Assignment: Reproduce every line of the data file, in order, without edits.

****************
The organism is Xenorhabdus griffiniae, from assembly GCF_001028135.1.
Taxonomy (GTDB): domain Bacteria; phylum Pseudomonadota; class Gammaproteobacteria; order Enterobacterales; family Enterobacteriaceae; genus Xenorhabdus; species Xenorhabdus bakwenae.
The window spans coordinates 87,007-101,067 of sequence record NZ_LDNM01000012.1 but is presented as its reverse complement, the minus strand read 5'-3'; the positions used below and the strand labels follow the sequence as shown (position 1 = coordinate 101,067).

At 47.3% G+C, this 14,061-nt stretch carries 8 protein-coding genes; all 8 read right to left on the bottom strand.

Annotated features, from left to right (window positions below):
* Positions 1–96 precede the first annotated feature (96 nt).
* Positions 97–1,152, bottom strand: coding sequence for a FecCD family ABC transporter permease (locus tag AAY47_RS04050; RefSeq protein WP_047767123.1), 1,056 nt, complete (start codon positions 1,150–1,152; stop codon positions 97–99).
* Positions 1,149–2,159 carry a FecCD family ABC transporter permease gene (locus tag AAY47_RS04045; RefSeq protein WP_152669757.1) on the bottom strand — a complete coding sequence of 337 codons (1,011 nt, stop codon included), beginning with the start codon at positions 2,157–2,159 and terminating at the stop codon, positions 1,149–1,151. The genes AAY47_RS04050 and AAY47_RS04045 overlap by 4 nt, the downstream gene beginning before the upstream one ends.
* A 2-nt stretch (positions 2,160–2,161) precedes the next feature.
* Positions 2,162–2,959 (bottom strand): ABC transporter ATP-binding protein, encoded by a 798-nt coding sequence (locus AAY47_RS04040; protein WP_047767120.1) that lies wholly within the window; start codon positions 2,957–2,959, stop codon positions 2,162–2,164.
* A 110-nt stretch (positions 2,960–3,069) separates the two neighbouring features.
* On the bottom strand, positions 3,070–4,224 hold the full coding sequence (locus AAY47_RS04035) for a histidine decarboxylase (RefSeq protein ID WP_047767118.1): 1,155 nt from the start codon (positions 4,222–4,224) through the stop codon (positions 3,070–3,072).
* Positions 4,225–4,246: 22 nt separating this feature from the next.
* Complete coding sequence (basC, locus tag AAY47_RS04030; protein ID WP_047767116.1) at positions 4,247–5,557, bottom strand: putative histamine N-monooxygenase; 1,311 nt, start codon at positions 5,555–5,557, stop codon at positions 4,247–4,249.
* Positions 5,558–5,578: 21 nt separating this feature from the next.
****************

The organism is Xenorhabdus griffiniae, from assembly GCF_001028135.1.
Taxonomy (GTDB): domain Bacteria; phylum Pseudomonadota; class Gammaproteobacteria; order Enterobacterales; family Enterobacteriaceae; genus Xenorhabdus; species Xenorhabdus bakwenae.
The window spans coordinates 87,007-101,067 of sequence record NZ_LDNM01000012.1 but is presented as its reverse complement, the minus strand read 5'-3'; the positions used below and the strand labels follow the sequence as shown (position 1 = coordinate 101,067).

At 47.3% G+C, this 14,061-nt stretch carries 8 protein-coding genes; all 8 read right to left on the bottom strand.

Annotated features, from left to right (window positions below):
* Positions 1–96 precede the first annotated feature (96 nt).
* Positions 97–1,152, bottom strand: coding sequence for a FecCD family ABC transporter permease (locus tag AAY47_RS04050; RefSeq protein WP_047767123.1), 1,056 nt, complete (start codon positions 1,150–1,152; stop codon positions 97–99).
* Positions 1,149–2,159 carry a FecCD family ABC transporter permease gene (locus tag AAY47_RS04045; RefSeq protein WP_152669757.1) on the bottom strand — a complete coding sequence of 337 codons (1,011 nt, stop codon included), beginning with the start codon at positions 2,157–2,159 and terminating at the stop codon, positions 1,149–1,151. The genes AAY47_RS04050 and AAY47_RS04045 overlap by 4 nt, the downstream gene beginning before the upstream one ends.
* A 2-nt stretch (positions 2,160–2,161) precedes the next feature.
* Positions 2,162–2,959 (bottom strand): ABC transporter ATP-binding protein, encoded by a 798-nt coding sequence (locus AAY47_RS04040; protein WP_047767120.1) that lies wholly within the window; start codon positions 2,957–2,959, stop codon positions 2,162–2,164.
* A 110-nt stretch (positions 2,960–3,069) separates the two neighbouring features.
* On the bottom strand, positions 3,070–4,224 hold the full coding sequence (locus AAY47_RS04035) for a histidine decarboxylase (RefSeq protein ID WP_047767118.1): 1,155 nt from the start codon (positions 4,222–4,224) through the stop codon (positions 3,070–3,072).
* Positions 4,225–4,246: 22 nt separating this feature from the next.
* Complete coding sequence (basC, locus tag AAY47_RS04030; protein ID WP_047767116.1) at positions 4,247–5,557, bottom strand: putative histamine N-monooxygenase; 1,311 nt, start codon at positions 5,555–5,557, stop codon at positions 4,247–4,249.
* Positions 5,558–5,578: 21 nt separating this feature from the next.